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Charlottesville mental health services adapting to pandemic

For those dealing with mental health issues, isolation can exacerbate problems.

But even as roughly half the world keeps apart to slow the spread of COVID-19, isolation can also give a sense of camaraderie.

“There is this weird, ironic connectedness in being able to relate to other people,” said mental health advocate Myra Anderson.

The unknowns and ever-changing situation of the pandemic, which is caused by the novel coronavirus, is adding anxiety, stress and depression to the general public. And for those who have already dealt with those stressors every day, new rules and regimens can make it hard to keep up with their health.

“It’s like having your world turned upside down,” Anderson said. “You already deal with anxiety, you already deal with depression, you already deal with feeling alone mentally, and then to have the physical part on top of that it feels even harder.”

“It’s felt like being in the dark and not having sunlight. And then on top of that you don’t know when there will be light again.”

Mental health providers have adjusted and many area therapists are now using telemedicine to connect with clients.

The Region Ten Community Services Board is maintaining outpatient and crisis services as it transitions most programs to telemedicine. The Women’s Initiative, which provides services to people who can’t otherwise afford or access care, also has moved online.

Elizabeth Irvin, executive director of The Women’s Initiative, said that clients have taken the change in stride.

“While it has been a challenge in terms of technology and protocols and everything, I would say it’s also been a reminder of adaptability and resilience in our community because both therapists and clients are making that work,” she said. “Our clients have surprised us by how unfazed they’ve been.”

Irvin said that the switch to telemedicine could provide a long-term benefit in access to services in rural areas.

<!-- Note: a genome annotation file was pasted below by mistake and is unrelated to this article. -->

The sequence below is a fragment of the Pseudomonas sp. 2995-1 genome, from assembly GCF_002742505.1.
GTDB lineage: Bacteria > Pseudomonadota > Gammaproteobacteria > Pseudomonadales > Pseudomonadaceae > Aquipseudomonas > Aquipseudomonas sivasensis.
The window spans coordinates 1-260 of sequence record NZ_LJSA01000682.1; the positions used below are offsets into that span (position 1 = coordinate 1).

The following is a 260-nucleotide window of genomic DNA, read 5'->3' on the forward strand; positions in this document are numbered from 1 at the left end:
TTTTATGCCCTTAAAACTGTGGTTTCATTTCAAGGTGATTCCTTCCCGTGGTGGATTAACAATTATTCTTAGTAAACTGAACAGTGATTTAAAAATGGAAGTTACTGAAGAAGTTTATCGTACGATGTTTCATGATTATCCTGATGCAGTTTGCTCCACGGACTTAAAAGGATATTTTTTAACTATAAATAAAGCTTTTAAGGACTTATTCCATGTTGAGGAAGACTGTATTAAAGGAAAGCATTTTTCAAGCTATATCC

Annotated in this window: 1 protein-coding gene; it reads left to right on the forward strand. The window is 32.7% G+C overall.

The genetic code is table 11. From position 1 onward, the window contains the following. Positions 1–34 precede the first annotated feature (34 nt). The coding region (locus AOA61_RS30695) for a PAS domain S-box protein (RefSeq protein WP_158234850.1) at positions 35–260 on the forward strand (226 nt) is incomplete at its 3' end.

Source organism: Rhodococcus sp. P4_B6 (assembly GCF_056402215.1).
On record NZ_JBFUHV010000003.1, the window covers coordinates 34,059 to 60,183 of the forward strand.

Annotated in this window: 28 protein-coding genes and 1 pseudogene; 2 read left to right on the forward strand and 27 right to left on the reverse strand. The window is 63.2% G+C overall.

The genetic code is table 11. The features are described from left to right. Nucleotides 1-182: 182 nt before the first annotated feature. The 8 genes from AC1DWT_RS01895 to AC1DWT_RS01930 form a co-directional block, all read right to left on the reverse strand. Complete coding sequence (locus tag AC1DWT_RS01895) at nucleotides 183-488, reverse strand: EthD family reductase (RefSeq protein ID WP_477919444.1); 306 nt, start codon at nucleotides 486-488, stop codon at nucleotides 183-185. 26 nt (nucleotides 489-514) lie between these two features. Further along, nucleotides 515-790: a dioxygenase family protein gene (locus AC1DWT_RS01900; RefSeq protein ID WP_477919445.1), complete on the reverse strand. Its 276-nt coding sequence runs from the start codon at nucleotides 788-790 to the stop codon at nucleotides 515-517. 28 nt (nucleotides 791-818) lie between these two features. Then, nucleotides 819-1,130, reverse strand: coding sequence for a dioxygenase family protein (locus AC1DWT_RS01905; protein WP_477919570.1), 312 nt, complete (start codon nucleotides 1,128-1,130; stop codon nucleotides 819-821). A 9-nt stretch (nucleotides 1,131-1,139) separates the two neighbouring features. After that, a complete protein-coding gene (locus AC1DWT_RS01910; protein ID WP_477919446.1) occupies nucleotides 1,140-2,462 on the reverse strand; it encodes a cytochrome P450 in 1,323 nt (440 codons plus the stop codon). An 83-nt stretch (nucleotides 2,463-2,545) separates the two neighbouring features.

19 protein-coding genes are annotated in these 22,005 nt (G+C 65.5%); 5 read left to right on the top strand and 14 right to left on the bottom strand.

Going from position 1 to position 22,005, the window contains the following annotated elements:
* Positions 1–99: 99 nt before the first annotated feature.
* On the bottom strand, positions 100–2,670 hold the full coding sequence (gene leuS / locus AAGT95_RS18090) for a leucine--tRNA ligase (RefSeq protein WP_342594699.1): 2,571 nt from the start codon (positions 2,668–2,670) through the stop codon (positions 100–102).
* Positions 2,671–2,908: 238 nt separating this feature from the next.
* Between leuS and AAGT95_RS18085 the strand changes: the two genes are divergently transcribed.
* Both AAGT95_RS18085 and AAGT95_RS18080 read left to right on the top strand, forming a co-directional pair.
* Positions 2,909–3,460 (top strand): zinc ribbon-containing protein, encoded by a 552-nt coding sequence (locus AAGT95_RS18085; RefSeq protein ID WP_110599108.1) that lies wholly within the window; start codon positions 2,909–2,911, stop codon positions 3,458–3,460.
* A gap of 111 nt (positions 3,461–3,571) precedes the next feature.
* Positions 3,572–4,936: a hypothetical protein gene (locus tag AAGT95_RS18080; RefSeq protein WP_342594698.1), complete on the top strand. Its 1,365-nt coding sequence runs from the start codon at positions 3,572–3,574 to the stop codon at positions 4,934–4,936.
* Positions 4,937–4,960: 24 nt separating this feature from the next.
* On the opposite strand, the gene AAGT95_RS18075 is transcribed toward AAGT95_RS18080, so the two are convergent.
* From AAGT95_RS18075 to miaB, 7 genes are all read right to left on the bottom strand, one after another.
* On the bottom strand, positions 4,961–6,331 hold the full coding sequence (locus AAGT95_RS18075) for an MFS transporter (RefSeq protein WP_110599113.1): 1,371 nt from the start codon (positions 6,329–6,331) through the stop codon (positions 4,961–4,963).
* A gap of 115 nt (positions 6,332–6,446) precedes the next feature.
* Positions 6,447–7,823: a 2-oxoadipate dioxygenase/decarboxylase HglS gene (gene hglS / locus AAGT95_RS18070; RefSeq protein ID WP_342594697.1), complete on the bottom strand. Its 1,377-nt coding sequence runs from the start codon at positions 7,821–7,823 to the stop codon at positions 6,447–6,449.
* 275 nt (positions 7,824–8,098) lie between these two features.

“This will increase everyone’s capacity to break down that transportation barrier,” she said.

Interactions with support networks also has moved online, Anderson said. She talks to people on the phone, by text or uses video chat. She recently had a virtual tea date with a friend.

Irvin, Anderson and J. Nile Wagley, a local clinical psychologist, offered several coping mechanisms for both people who were already dealing with mental health issues and those who now are addressing the new stress of the pandemic.

For people facing mental health issues for the first time, Wagley recommended speaking with a therapist or taking time to discuss stress or worries with a family member in a safe environment.

“We need to have a conversation. We need to talk about how scary this is,” he said. “We need to acknowledge those fears at least in the moment so we can cope with it.”

For those already dealing with mental health issues, Irvin, Anderson and Wagley emphasized the importance of creating a schedule and routine.

“We as a society have really had to think about how we live and live differently,” Wagley said.

Anderson has joined online chat groups, listened to podcasts and said she makes sure to get up and get dressed each day.

“I’ve just been coping the best way I can because to me it’s been not only hard but something that was unexpected,” she said. “It’s kind of robbed me of the certainty of anything.”

Wagley said parents with children should create a flexible schedule. He said parents can come up with tasks to complete the next day and schedule family time or other activities.

“This does add a little bit of control, a sense of stability,” he said.

Advocates also emphasized finding a balance between getting the facts about the virus and taking media breaks so the fluid situation doesn’t become overwhelming.

Irvin recommended understanding the global picture is out of any one person’s control and focusing on individual ways to control your own life. People can focus on their physical health and follow guidelines on washing hands and cleaning, she said.

“If you know that you’re doing all that you can to protect yourself, that does reduce your anxiety,” she said.

Physical health can also boost your mental health. Irvin recommended eating well, exercising and sleeping well. Wagley proposed learning a new skill, trying yoga and not trying to do too many things at once.

For Anderson, morning walks have helped.

“It helps you to get out of the house,” she said. “Even if you have to walk alone it’s, very, very helpful first thing in the morning to get out in the light and be moving.”

Irvin and Anderson said staying connected to friends and family is important; Irvin said that social distancing should be rebranded as physical distancing while maintaining connection.

Anderson made a plea for people to find ways to connect with those who might not have internet access or have limited phone access and who might feel cut off from others.

Wagley has an optimistic hope for the future.

“My prediction is that a lot of folks are going to figure out how to do this and do it well and get through it just fine,” he said.

But, Anderson said, making it through a pandemic will likely be a long road for many people

“I think that the effect can be such that you have a person who has been relatively stable in every way and then all of the sudden based on what we’re dealing with now can become unstable,” she said. “I used to say one day at a time, but now I say one hour at a time. … It’s hard. It’s so hard.”


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